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            The narrowing of diversity in crop species contributing to the world's food supplies has been considered a potential threat to food security. However, changes in this diversity have not been quantified globally. We assess trends over the past 50 y in the richness, abundance, and composition of crop species in national food supplies worldwide. Over this period, national per capita food supplies expanded in total quantities of food calories, protein, fat, and weight, with increased proportions of those quantities sourcing from energy-dense foods. At the same time the number of measured crop commodities contributing to national food supplies increased, the relative contribution of these commodities within these supplies became more even, and the dominance of the most significant commodities decreased. As a consequence, national food supplies worldwide became more similar in composition, correlated particularly with an increased supply of a number of globally important cereal and oil crops, and a decline of other cereal, oil, and starchy root species. The increase in homogeneity worldwide portends the establishment of a global standard food supply, which is relatively species-rich in regard to measured crops at the national level, but species-poor globally. These changes in food supplies heighten interdependence among countries in regard to availability and access to these food sources and the genetic resources supporting their production, and give further urgency to nutrition development priorities aimed at bolstering food security.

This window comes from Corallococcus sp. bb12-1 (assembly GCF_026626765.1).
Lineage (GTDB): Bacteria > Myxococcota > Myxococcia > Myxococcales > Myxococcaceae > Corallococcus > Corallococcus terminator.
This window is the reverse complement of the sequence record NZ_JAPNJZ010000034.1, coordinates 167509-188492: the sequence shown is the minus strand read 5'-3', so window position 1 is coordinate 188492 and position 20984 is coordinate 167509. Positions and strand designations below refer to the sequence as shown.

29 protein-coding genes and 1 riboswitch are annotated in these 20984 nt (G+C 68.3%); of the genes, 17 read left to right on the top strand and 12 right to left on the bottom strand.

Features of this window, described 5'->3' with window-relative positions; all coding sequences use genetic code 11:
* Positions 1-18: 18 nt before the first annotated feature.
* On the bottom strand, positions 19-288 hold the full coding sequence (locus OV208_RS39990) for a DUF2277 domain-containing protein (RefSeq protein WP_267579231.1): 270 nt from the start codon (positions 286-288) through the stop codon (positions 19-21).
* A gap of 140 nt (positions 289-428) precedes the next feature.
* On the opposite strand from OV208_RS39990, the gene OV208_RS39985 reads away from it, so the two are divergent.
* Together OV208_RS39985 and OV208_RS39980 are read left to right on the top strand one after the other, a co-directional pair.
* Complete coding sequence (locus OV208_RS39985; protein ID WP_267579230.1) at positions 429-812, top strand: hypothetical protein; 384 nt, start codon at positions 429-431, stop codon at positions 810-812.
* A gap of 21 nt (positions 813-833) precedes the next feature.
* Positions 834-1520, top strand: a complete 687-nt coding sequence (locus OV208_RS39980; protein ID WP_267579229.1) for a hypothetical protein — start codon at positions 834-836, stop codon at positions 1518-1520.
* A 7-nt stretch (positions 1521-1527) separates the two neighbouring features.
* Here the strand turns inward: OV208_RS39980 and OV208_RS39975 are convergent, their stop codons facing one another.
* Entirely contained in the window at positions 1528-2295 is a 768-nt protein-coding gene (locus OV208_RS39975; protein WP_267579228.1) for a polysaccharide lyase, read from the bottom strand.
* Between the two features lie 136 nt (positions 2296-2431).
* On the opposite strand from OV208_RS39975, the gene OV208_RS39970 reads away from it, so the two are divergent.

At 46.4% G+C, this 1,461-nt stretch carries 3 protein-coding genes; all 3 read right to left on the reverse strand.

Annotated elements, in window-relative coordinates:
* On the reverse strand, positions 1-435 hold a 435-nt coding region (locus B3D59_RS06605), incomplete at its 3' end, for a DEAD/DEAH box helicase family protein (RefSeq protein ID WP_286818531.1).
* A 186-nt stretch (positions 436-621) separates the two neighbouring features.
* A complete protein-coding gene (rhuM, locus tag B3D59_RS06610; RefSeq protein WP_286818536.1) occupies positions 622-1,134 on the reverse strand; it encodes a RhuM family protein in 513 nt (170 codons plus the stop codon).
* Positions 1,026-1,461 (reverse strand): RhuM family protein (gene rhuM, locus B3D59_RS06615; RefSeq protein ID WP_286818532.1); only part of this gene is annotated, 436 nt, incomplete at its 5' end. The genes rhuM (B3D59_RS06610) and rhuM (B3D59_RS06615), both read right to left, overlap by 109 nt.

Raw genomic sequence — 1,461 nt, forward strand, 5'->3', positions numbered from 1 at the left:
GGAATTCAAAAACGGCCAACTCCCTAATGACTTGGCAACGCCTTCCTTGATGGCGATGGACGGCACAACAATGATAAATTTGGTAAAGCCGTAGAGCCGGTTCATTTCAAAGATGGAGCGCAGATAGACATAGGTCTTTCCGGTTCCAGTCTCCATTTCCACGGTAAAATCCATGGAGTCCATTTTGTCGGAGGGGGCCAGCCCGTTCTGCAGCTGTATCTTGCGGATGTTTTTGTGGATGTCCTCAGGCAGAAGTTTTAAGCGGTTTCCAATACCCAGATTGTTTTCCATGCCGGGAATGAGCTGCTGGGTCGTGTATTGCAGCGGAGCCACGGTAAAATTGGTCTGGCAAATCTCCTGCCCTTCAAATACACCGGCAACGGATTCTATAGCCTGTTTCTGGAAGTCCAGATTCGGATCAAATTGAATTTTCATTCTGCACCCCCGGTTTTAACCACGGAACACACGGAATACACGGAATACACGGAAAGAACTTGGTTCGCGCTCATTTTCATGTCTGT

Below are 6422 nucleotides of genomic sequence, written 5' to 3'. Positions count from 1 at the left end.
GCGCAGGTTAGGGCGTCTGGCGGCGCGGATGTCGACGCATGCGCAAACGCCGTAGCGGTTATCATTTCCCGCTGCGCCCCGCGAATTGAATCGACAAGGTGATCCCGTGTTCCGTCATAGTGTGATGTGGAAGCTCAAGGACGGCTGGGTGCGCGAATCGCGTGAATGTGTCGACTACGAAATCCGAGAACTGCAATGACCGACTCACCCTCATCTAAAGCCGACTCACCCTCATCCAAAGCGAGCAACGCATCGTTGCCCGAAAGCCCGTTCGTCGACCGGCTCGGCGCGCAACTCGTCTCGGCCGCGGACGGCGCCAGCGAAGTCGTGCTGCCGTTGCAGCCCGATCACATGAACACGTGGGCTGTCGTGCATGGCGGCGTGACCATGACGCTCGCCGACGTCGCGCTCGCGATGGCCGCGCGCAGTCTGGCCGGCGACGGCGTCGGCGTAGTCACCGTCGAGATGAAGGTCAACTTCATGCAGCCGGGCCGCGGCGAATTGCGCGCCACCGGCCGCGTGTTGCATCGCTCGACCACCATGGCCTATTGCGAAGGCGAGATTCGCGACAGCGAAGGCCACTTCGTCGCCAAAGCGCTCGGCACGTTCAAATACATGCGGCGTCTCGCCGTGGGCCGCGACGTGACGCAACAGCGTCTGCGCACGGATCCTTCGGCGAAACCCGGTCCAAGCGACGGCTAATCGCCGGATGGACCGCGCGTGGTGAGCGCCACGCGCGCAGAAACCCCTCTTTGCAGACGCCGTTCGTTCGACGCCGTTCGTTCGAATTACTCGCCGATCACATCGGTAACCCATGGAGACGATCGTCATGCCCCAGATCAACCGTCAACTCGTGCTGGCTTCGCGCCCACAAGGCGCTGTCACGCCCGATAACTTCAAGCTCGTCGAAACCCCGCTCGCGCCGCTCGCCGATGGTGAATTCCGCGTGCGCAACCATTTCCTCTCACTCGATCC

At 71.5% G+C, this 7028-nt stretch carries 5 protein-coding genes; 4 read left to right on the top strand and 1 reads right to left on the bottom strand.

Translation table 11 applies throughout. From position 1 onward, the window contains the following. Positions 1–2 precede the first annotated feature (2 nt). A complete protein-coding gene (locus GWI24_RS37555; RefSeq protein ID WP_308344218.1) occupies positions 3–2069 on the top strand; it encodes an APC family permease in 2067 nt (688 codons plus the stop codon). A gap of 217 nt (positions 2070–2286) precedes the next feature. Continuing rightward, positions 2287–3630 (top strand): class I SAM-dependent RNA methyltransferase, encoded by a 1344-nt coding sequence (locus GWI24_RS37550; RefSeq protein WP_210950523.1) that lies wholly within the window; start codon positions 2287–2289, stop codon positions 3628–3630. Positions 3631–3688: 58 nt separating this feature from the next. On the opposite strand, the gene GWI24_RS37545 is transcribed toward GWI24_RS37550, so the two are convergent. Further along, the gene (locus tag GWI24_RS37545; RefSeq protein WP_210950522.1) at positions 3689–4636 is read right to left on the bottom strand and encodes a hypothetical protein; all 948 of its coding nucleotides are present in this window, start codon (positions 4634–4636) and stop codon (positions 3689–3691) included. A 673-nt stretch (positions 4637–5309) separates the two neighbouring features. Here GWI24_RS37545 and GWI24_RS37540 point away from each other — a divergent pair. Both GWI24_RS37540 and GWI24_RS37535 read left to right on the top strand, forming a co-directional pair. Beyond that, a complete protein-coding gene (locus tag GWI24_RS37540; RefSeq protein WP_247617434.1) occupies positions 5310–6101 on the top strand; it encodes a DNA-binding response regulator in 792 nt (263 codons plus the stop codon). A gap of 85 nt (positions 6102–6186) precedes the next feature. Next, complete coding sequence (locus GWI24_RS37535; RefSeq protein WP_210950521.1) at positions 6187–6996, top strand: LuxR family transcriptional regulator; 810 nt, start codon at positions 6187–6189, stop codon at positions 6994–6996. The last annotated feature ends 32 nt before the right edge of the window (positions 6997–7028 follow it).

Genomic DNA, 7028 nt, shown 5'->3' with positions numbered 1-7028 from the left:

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              Predator diversity dampens trophic cascades.

               L Finke,  R Denno (2004)
              Food web complexity is thought to weaken the strength of terrestrial trophic cascades in which strong impacts of natural enemies on herbivores cascade to influence primary production indirectly. Predator diversity can enhance food web complexity because predators may feed on each other and on shared prey. In such cases, theory suggests that the impact of predation on herbivores relaxes and cascading effects on basal resources are dampened. Despite this view, no empirical studies have explicitly investigated the role of predator diversity in mediating primary productivity in a natural terrestrial system. Here we compare, in a coastal marsh community, impacts of arthropod predators on herbivores and plant productivity between a simple food web with a single predator species and a complex food web with a diverse predator assemblage. We show that enhancing predator diversity dampens enemy effects on herbivores and weakens trophic cascades. Consequently, changes in diversity at higher trophic levels can significantly alter ecosystem function in natural systems.

                Author and article information

                Journal of Insects as Food and Feed
                Wageningen Academic Publishers
                1 January 2015
                11 February 2015
                : 1
                : 1 ( otherID: J18731N34765 )
                : 33-55
                [ 1 ] Department of Economic Development, Jobs, Transport and Resources, Biosciences Research Division, AgriBio, 5 Ring Road, Bundoora, Victoria 3083, Australia
                [ 2 ] School of Applied Systems Biology, AgriBio, La Trobe University, 5 Ring Road, Bundoora, Victoria 3083, Australia